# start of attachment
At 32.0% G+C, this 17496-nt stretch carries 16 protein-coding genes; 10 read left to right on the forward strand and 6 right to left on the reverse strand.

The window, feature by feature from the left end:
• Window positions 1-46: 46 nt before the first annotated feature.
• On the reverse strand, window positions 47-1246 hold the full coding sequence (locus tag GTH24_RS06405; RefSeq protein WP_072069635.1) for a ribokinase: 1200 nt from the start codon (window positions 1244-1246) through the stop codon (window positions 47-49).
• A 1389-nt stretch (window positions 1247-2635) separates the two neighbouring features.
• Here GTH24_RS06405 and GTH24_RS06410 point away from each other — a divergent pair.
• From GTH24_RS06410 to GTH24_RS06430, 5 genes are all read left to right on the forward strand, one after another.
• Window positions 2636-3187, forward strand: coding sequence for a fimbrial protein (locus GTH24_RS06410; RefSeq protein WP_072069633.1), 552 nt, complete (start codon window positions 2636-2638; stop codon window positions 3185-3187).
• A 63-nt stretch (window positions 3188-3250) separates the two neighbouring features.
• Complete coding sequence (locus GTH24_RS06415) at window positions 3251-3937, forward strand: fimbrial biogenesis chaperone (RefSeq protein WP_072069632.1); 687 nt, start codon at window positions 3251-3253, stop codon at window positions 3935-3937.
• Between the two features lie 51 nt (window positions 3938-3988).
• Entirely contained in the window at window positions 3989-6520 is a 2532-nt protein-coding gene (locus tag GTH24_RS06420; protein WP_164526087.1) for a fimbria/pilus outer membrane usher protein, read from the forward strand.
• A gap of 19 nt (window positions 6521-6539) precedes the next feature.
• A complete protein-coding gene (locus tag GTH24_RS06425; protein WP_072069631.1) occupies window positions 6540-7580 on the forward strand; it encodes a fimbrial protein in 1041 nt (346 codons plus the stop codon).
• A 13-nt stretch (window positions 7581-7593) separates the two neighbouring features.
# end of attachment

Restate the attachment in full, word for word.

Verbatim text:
At 32.0% G+C, this 17496-nt stretch carries 16 protein-coding genes; 10 read left to right on the forward strand and 6 right to left on the reverse strand.

The window, feature by feature from the left end:
• Window positions 1-46: 46 nt before the first annotated feature.
• On the reverse strand, window positions 47-1246 hold the full coding sequence (locus tag GTH24_RS06405; RefSeq protein WP_072069635.1) for a ribokinase: 1200 nt from the start codon (window positions 1244-1246) through the stop codon (window positions 47-49).
• A 1389-nt stretch (window positions 1247-2635) separates the two neighbouring features.
• Here GTH24_RS06405 and GTH24_RS06410 point away from each other — a divergent pair.
• From GTH24_RS06410 to GTH24_RS06430, 5 genes are all read left to right on the forward strand, one after another.
• Window positions 2636-3187, forward strand: coding sequence for a fimbrial protein (locus GTH24_RS06410; RefSeq protein WP_072069633.1), 552 nt, complete (start codon window positions 2636-2638; stop codon window positions 3185-3187).
• A 63-nt stretch (window positions 3188-3250) separates the two neighbouring features.
• Complete coding sequence (locus GTH24_RS06415) at window positions 3251-3937, forward strand: fimbrial biogenesis chaperone (RefSeq protein WP_072069632.1); 687 nt, start codon at window positions 3251-3253, stop codon at window positions 3935-3937.
• Between the two features lie 51 nt (window positions 3938-3988).
• Entirely contained in the window at window positions 3989-6520 is a 2532-nt protein-coding gene (locus tag GTH24_RS06420; protein WP_164526087.1) for a fimbria/pilus outer membrane usher protein, read from the forward strand.
• A gap of 19 nt (window positions 6521-6539) precedes the next feature.
• A complete protein-coding gene (locus tag GTH24_RS06425; protein WP_072069631.1) occupies window positions 6540-7580 on the forward strand; it encodes a fimbrial protein in 1041 nt (346 codons plus the stop codon).
• A 13-nt stretch (window positions 7581-7593) separates the two neighbouring features.